“We are constantly upgrading,” Mr. Bacchus said. “Our capacity has doubled from what it was 30 years ago and we continue to look at ways of upgrading and expanding in order to satisfy the total market needs.”


   Diversity in all forms is the key to N.F.M.'s growth, Mr. Bacchus said. “We are more than just flour,” he added.

   The company was established in 1966 as Trinidad Flour Mills Ltd., a joint venture between two U.S. companies — The Pillsbury Co. and the former Garvey Grain Co. — and local business interests in Trinidad. In September 1972, a newly incorporated company, National Flour Mills Ltd., was established by the government of Trinidad and Tobago to acquire the assets of Trinidad Flour Mills. The government held a 52% majority interest and its partners, Maple Leaf Ltd., a Canadian corporation, and Intercontinental Grain Co. Ltd., a former U.S. grain company, held a 36% and 12% interest, respectively. In 1980, the government bought out the foreign investors' shares and N.F.M. became a wholly owned state enterprise.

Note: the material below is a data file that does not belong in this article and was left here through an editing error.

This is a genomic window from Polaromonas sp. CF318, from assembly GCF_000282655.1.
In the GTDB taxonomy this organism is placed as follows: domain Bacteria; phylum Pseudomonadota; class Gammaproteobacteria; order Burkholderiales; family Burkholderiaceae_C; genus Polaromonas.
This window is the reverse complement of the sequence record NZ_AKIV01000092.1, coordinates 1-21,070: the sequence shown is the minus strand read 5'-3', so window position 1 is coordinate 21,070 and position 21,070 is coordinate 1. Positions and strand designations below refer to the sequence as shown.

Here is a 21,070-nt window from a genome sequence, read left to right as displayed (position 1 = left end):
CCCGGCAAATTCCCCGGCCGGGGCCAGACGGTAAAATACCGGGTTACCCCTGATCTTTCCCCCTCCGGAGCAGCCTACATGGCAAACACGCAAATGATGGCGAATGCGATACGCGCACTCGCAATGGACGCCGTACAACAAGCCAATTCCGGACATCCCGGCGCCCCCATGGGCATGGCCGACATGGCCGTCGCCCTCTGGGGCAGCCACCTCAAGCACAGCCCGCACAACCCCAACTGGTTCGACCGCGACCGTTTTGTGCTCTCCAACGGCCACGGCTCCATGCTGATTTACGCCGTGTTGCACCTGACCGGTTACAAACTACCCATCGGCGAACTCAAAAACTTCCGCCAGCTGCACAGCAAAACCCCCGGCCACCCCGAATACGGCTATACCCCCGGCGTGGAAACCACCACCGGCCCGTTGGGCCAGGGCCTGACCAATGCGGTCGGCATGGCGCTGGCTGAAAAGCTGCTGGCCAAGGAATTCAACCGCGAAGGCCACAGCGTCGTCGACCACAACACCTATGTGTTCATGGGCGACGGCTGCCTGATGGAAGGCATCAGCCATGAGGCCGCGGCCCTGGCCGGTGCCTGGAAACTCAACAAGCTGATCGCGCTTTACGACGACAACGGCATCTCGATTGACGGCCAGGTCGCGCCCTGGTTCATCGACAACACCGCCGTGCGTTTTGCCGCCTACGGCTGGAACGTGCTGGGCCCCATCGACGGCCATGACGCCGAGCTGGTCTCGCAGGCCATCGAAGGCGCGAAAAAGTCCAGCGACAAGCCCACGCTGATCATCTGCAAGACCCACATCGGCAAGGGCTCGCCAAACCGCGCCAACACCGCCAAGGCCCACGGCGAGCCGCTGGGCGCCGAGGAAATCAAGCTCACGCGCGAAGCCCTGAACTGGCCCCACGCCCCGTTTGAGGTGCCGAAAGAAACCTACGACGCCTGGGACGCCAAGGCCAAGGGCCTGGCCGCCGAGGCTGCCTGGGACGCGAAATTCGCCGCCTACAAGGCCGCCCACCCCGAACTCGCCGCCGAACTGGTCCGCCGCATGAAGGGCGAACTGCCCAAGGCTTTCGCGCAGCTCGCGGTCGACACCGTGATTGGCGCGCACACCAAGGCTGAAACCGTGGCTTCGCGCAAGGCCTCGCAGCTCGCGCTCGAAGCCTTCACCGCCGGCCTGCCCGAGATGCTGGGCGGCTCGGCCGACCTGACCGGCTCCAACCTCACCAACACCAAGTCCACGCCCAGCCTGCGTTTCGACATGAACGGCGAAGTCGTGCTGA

During the next decade, N.F.M. began to diversify its operations. It acquired the Trinidad Grain Terminal, which sold bulk corn and soybean meal to animal feed producers; took over operations of National Feed Mill Ltd., which manufactures animal, poultry and specialty feeds; took over local rice milling operations; and built an integrated soybean complex to produce edible oils.

   On-site storage capacity was increased in the early 1990s and a new ship loading/unloading facility was built in 1994.